7. says:

    I m still trying to finishing this for a Book Club, but not sure if I can, which is unlike me The authors really lost me when they chose to phonetically type out how the accents of the people they encountered sounded But, Miss Holly, I don t undah stand We get it, you re in Kenya and the people you are meeting don t sound like you And instead of poetically talking about the nuances of language and the characteristics of the accents they are encountering, we get Eggg cellent Another GoodReads member in the reviews below described it as a privileged white girls visit developing countries and discover how privileged they really are type memoir, but I m not sure the authors themselves have actually discovered how privileged they really are, because Holy shit, you guys, said Jen, sounding both shell shocked and thrilled Are we really doing this Are we really going to India provides me no comfort in their genuine insight into their privilege as three middle class white women in the third world But maybe I ll read beyond page 200 and be proven wrong The only saving grace of what I ve read so far there are some ok descriptions of places they have travelled to so far but I d like to hear about the specifics they do, like the capoeira classes in Brazil.Update couldn t finish it.

  8. says:

    Started this book four days ago and am halfway through 542 pages in all I can t put it down Being a wanderlust myself, thus one reason why I have a maison secondaire in France, I ve been anxious to read this one The way the girls bring their personal issues into the mix of the experience with their travels keeps it very real Often people say that three is not a good mix of friends but Jen, Amanda, and Holly prove that it can be a great combination as they all have assets to strengths to bring to the group It is true what they say that their idea of doing what they ve done is addicting.Awoke the morning of the 25th anxious to read the last chapter wondering what happened to The Lost Girls after their year long trip together If only.unfortunately I fear now I am too old to comfortably stay in hostels and do bunjee jumps but it was nice to live vicariously through Jen, Amanda and Holly I m now following their blog and encouraged to see they are still doing what they can to help those in need in other countries as well as the U.S There s mention of a TV series I think it would be hit and hope it happens Best of luck girls One statement that Amanda makes in Chapter 25 is so sad but so true She really hit the nail on the head with, And therein lies the tourism paradox the greater a destination s popularity, the less authentic it becomes.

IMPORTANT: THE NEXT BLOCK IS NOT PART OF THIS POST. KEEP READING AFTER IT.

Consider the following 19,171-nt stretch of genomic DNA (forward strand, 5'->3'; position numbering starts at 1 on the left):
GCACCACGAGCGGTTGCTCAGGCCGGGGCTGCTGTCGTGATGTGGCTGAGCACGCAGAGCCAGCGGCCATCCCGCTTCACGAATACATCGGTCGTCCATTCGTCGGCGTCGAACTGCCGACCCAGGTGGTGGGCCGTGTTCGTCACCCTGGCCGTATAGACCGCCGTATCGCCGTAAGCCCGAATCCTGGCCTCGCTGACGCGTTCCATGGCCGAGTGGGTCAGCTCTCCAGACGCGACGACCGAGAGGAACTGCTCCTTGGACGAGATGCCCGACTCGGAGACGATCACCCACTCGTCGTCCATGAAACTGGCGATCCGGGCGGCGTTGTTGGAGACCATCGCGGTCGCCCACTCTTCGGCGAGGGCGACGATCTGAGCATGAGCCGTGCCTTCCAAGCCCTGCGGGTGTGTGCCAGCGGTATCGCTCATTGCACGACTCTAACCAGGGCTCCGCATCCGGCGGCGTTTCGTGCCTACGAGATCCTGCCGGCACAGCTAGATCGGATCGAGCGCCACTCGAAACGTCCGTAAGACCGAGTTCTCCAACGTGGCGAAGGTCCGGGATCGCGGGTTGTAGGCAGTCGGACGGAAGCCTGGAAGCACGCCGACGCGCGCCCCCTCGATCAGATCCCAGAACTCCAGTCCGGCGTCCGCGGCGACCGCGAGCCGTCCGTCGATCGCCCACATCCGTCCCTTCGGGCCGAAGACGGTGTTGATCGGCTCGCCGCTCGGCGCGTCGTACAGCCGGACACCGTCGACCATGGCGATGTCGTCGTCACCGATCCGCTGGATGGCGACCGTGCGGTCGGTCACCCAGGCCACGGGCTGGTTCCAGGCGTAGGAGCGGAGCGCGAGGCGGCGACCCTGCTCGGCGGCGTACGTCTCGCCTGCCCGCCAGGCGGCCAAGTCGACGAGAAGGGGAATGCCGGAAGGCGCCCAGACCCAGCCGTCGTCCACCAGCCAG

9. says:

    Totally self absorbed and unenlightening non fiction on a topic that could have been very interesting The only thing interesting about this annoying book were some of the descriptions about locales, especially New Zealand, Kenya, and Cambodia Very superficial authors who are wealthy beyond belief and it becomes really annoying the further you get into the book Do not recommend it.

  10. says:

    This is a privileged white girls visit developing countries and discover how privileged they really are type memoir, but it is a good read I most enjoyed the descriptions of the places they visited and the lives of the people there I also appreciate that the authors did visit almost solely developing countries and that they really made an effort to find organizations and businesses that would benefit locals Also they also engaged in typical hostel partying along the way, they felt like thoughtful travelers I definitely liked and related to Holly the most What bothered me the most was the book s heteronormativity, especially in the chapters of Amanda and Jen A good read however.